Interior Standards for Holiday Décor in Healthcare Settings
Balancing Individual Desires and Professional Environments
It’s very common for hospital units, physician offices or surgery centers to have various holiday decorations on display throughout the year.
All too often the types of decorations on display are not coordinated or considered as part of the overall brand. In many cases, there are very few policies (typically fire hazard policies), to establish guidelines on how decorations should be pursued and how they may contribute well to the overall patient experience.
Just as with any other “customer-facing” decisions, holiday decorations should be thoughtfully pursued with the patient in mind. Some teams take their holiday décor very seriously and when the discussion of patient centered standards begins, there can be push-back. Indeed, frontline staff may feel that their workspace should be a space where they can express their tastes and have some holiday fun throughout the year.
That’s true if they work in a backstage space. Break rooms or back offices where no patients are permitted, are fine places to have few limits on décor assuming choices comply with safety standards and are attractive and inclusive.
However, for staff who work in front-stage spaces such as a registration desk, nursing unit, patient hallway, lobby area, etc., holiday décor must be considered as part of the overall experience design plan.
Certainly, holiday décor can help create a more cheerful environment for patient and family members who may be experiencing great stress or discomfort. Holiday décor can also serve as a nice distraction for patients who are consumed with pain, anxiousness and boredom.
Issues arise when there’s no coordinated effort throughout an organization to ensure that choices are tasteful and support a healing and professional environment. Patient experience planning seeks to build patient confidence, so they know they’re in good hands. Confidence is primarily built by the professionalism, accuracy and consideration shown by caregivers however, physical cues contribute to a sense of confidence as well.
When it comes to holiday décor, the goal is to accent an existing professional environment with beauty and cheer, not clutter and disorder.
Healthcare Provider Holiday Day Décor Checklist
We’ve developed a Healthcare Provider Holiday Day Décor Checklist as a quick guide for year-round holiday celebrations without year-round patient dissatisfaction.
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1 - Safety First
If safety standards for holiday decorating doesn’t already exist, work with the safety team to identify what applies. There are federal and local standards that should also be reviewed for current compliance.
Typical areas of concern are fire hazards of electric lighting, combustible materials, choking hazards, trip hazards and obscured sight. MCN Healthcare consultants published a blog with more safety details to consider at MCN Healthcare website.
2 - Set a standard
Many medical facilities allow staff to decorate areas however they wish which often leads to clinical areas looking more like an elementary school than a professional healthcare site. Cardboard turkeys, shamrocks, bunnies and cupids look great in a school, but they shouldn’t be taped all over the glass in a surgery center. A suggested standard to consider is that the décor for any holiday should be more like a high-end department store and less like an elementary school. Also, the décor should be a beautiful accent and not interfere with the general operations and interactions with patients. Think more about beautiful wreaths or flower arrangements or rich garland instead of a cardboard skeleton hanging on a door. (Yes, I’ve seen that in a medical office).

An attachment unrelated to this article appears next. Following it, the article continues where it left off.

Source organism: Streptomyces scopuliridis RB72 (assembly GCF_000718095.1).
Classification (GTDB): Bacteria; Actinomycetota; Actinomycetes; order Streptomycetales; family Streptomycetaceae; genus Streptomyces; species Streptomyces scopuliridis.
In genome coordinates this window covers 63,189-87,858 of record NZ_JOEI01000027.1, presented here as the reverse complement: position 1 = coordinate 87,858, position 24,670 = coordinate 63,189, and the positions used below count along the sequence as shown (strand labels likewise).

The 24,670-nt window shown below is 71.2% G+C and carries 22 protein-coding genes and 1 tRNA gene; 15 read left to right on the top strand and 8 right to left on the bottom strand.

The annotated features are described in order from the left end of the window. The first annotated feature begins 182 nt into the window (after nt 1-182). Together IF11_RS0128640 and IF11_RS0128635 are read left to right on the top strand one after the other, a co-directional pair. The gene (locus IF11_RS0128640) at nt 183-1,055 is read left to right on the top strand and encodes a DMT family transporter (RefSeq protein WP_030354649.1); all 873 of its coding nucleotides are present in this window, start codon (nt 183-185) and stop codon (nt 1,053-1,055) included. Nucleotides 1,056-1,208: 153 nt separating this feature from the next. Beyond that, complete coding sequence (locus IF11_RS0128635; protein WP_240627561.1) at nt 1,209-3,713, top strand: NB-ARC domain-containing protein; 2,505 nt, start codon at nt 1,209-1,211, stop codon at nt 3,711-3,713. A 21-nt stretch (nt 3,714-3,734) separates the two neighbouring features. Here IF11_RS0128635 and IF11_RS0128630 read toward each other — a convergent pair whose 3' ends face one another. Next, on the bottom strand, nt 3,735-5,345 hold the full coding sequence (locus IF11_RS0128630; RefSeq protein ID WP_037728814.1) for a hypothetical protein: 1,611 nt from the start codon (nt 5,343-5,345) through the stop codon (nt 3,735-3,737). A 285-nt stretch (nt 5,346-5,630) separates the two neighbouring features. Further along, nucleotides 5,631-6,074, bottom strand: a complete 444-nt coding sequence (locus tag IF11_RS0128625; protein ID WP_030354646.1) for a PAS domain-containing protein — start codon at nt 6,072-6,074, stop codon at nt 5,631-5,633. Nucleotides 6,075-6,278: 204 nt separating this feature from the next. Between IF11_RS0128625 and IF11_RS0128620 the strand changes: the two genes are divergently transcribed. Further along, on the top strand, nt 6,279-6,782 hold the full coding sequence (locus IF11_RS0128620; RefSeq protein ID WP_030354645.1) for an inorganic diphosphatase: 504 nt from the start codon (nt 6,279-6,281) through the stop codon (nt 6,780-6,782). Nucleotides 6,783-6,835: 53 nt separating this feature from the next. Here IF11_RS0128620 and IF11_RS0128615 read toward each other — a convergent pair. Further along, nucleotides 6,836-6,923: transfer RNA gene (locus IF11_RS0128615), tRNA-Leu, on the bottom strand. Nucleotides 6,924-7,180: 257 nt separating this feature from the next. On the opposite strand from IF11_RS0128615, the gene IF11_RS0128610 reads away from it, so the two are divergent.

3 - How Many is Too Many ?
It’s common to see physician offices or hospitals display decorations for Valentine’s Day, St. Patrick’s Day, Easter, 4th of July, Halloween, Thanksgiving, Christmas/Hanukkah/Kwanza. These frequent changes and updates to décor may be a fun task for some but can cause storage issues and more opportunities for clutter. One solution could be to do seasonal décor instead of specific holiday themes. Winter, Spring, Summer and Fall could be the key holiday changes and some accents from specific holidays could be added in.
4 - Don't Forget Children
If your medical facility sees pediatric patients, remember how a touch of whimsy may help reduce their stress. Once decisions are made on which holidays to pursue, add in some special touches to accommodate your youngest patients.
5 - Watch the Budget
If your organization is ready to look at holiday décor standards as part of thoughtful patient experience planning, one concern may be the cost to build higher quality décor operations for a full year. A few ways to manage budget concerns is to phase in the new plan by purchasing holiday or seasonal décor the week after the holiday at hand so items are 50-75% cheaper. This will take longer to complete the new approach however the savings will be very attractive.
Finding the balance between cheer and clutter is an important part of how Interior Standards can impact the messages spaces send to patients. If your organization has had an “anything goes” policy for holiday décor, it may be time to be more deliberate as you seek to delight patients, staff and visitors.
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